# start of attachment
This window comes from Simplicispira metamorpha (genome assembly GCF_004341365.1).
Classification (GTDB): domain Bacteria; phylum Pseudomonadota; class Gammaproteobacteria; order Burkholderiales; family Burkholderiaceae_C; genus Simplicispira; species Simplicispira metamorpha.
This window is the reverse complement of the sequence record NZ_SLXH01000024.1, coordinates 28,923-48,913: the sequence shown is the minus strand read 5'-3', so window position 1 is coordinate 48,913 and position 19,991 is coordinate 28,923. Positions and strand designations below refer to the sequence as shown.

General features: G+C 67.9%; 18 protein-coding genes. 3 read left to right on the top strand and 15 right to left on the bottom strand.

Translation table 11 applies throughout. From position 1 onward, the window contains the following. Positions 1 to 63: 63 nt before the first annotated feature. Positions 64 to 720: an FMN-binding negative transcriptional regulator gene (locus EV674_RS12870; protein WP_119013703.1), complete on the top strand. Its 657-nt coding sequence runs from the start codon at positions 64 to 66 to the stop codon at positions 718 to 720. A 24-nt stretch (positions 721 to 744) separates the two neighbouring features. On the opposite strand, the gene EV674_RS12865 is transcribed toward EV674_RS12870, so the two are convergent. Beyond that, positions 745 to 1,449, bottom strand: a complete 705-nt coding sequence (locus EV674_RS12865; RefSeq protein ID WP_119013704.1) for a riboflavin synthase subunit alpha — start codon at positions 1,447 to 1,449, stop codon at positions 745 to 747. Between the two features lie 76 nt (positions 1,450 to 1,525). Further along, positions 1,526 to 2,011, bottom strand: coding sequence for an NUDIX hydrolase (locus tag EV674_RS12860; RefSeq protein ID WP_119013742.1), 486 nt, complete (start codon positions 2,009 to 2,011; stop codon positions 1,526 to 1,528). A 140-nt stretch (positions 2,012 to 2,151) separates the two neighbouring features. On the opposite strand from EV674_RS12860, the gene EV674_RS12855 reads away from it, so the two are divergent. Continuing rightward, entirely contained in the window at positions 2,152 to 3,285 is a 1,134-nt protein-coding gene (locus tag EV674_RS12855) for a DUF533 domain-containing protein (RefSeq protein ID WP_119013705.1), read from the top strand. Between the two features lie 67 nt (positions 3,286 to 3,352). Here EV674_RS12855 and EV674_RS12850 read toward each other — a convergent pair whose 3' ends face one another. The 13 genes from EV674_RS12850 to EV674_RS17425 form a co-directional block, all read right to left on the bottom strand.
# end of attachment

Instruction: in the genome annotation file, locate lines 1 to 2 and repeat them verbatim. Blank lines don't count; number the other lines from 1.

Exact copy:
This window comes from Simplicispira metamorpha (genome assembly GCF_004341365.1).
Classification (GTDB): domain Bacteria; phylum Pseudomonadota; class Gammaproteobacteria; order Burkholderiales; family Burkholderiaceae_C; genus Simplicispira; species Simplicispira metamorpha.